Angler, educator no longer needs to catch fish for a smile

October 17, 2011
By Chris Saunders

08-gator2-22may08-006-crop2Benjamin “Mac” Currin takes a deep breath over the phone to give the question he’s just been asked some thought. The marine biologist, zoologist and angler pauses a little longer, really giving the inquiry adequate consideration. What’s his best personal fishing story?

Currin answers with a chuckle: “It’s probably one where I didn’t catch a fish.”

A funny answer for a sport fisherman whose career is, well, fishing. Currin owns Sport Fishing Adventures in Raleigh, where he bases his operation of fishing schools around the state. Currin leads classroom seminars  on identifying fish, equipment, conservation and fish and natural resource management.  He also takes his classes fishing.

Currin has loved the ocean and the life racing underneath its surface ever since his family had a house at Wrightsville Beach when he was a child. He parlayed that love into work at NC State as a zoologist in 1975, studying zooplankton in Wake County and around the state. In 1978, he started studying fish migrating to estuaries from the ocean, work he continued at NC State until 1991, obtaining a master’s in zoology along the way.

After a few years of contract work as a biologist, Currin started his fishing schools in 1993. The idea arose out of his time as director of NC State’s Sport Fishing School, a position he first took on in 1986 and continues to hold today. Currin’s love for education — his own included — comes through when he is asked about teaching novices and knowledgeable anglers.

“I get a big kick from seeing the faces of the folks when you tell them something they didn’t know or when you introduce them to a technique,” he says. “It’s not always about me and the other instructors teaching students. We learn and pick up something as well.”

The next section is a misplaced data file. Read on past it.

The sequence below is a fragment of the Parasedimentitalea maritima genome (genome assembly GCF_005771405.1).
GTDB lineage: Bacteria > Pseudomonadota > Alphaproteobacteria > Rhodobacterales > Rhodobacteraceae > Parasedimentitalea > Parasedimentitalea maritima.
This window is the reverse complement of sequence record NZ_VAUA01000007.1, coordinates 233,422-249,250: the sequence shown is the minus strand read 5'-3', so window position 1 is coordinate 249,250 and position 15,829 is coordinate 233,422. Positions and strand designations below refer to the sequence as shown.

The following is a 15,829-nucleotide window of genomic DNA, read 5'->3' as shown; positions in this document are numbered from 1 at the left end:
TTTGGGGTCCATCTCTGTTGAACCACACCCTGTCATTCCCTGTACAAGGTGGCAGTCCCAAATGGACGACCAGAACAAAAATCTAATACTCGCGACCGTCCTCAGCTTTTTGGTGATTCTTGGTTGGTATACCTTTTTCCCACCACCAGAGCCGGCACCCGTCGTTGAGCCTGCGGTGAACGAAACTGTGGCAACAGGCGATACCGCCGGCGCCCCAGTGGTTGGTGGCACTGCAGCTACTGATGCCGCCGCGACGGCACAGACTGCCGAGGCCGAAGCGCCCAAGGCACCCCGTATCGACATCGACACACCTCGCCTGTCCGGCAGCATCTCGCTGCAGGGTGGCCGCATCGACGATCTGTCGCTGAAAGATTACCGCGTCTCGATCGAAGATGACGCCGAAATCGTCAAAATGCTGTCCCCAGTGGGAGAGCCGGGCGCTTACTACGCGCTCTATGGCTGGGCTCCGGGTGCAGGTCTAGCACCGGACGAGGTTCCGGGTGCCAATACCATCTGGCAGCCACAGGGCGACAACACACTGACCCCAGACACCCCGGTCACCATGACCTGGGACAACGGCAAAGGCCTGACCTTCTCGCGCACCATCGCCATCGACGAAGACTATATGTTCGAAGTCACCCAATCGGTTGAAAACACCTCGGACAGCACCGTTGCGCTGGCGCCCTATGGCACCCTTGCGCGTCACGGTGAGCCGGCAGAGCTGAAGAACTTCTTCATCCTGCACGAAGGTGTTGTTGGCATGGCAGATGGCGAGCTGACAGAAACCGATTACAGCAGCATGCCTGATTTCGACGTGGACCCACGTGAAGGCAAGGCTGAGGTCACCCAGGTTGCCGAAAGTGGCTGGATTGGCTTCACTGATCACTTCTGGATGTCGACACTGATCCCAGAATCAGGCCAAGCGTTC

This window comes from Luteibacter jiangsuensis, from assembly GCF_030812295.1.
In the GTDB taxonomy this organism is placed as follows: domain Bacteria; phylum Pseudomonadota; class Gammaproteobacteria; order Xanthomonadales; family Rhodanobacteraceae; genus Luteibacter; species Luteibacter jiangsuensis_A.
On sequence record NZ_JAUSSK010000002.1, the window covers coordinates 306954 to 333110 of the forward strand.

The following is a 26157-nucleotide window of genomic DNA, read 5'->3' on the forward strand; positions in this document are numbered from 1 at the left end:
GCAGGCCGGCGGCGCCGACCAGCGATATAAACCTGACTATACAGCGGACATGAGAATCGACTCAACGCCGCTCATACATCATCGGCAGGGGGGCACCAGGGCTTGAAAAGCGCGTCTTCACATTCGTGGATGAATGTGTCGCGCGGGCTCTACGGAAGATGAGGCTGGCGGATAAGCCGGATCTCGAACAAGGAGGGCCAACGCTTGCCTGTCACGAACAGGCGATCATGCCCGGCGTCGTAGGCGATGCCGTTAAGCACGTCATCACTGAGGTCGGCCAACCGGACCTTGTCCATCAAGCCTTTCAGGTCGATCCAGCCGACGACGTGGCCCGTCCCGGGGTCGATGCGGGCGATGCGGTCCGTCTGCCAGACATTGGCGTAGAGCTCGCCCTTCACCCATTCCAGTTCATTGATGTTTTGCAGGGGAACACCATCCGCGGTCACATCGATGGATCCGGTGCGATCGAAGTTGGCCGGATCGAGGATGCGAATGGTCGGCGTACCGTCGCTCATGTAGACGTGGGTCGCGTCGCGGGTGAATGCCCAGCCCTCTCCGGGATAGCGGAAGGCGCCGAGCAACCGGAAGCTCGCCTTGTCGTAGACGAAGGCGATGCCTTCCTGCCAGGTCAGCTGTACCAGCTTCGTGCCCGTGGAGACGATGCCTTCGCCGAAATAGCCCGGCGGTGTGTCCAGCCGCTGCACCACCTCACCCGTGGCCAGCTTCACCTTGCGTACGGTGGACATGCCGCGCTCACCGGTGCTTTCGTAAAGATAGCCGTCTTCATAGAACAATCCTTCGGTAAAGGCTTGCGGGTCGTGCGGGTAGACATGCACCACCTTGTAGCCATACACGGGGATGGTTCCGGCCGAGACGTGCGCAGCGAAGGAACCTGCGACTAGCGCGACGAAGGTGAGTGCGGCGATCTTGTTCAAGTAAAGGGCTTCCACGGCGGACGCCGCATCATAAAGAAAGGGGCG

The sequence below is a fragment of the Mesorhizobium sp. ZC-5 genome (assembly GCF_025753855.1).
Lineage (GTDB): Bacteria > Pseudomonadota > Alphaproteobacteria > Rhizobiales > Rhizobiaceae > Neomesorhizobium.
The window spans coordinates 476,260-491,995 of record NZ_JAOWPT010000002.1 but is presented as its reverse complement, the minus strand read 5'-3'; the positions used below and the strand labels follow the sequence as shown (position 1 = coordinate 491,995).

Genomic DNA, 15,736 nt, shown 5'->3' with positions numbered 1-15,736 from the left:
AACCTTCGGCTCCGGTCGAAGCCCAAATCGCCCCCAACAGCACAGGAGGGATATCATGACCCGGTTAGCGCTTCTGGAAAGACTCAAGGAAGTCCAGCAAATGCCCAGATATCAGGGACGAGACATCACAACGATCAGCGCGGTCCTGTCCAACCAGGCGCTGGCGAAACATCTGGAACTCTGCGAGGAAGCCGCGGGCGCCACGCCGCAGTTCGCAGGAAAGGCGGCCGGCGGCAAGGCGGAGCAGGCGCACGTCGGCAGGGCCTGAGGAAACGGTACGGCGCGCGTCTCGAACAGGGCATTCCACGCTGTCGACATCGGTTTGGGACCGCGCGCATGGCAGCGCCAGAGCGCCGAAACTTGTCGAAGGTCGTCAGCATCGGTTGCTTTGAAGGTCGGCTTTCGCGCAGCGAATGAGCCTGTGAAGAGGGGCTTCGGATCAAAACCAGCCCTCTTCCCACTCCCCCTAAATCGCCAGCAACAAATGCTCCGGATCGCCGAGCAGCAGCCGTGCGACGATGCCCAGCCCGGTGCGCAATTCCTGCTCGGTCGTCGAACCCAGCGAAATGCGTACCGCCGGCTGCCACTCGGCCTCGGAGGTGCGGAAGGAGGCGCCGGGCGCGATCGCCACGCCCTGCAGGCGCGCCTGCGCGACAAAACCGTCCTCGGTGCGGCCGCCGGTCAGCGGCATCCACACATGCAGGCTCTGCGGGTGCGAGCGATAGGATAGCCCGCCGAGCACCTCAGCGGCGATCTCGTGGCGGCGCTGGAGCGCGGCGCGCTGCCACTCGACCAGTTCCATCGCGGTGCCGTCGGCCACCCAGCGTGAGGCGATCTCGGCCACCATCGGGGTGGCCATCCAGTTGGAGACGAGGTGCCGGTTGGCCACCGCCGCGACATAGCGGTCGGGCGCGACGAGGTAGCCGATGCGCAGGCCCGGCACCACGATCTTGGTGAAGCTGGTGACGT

big-snook-2-autocorr1 Like the time a man from Pennsylvania hooked a nice dolphin several years ago. Currin offered encouragement and the man landed the fish. Just another day at the office for a teacher. But a couple of years later, the man’s son contacted Currin, informing him his father had died and that he had always talked about how special the time had been on the boat knowing he had Currin at his side, championing him.

In 2003, Currin was appointed to the South Atlantic Fishery Management Council, the federal body responsible for conservation and management off the coasts of North Carolina, South Carolina, Georgia and East Florida. More political in nature, that post is tougher than his day job. The council has to make tough decisions about issues such as over-fishing of certain species, like speckled trout in North Carolina or red snapper on the national level. Those decisions, which often lead to the reduction in catchable numbers or pounds for fishermen, may mean a slowdown for commercial fishing businesses. Currin works to make sure there are robust populations so that his children and and future commercial fishermen can enjoy fishing.

“People ask all the time, ‘What’s going to be more important, people or fish?'” he says. “Unfortunately, the fish have to be more important because I’m thinking not just about the people of today but about the next generation.”

At 61, Currin has come to appreciate his role as teacher and purveyor of a healthy future for natural resources just as much as a textbook cast and a perfect catch.

So it makes sense that his best fishing story doesn’t involve catching a fish. It involves Mary, his wife, who was on a boat with him in Belize in 2010. It involves a weightless artificial worm designed to sit and twitch close to the surface. It involves a tarpon, an unexpected 50-pounder, rolling and jumping on that bait. The fish jumped out of the water, and Currin saw it for the first time. It went under the boat and jumped on the other side, allowing the expert fisherman to see it one more time. Then it tore away.

“Just to get two jumps out of that fish,” he says, “was very satisfying.”

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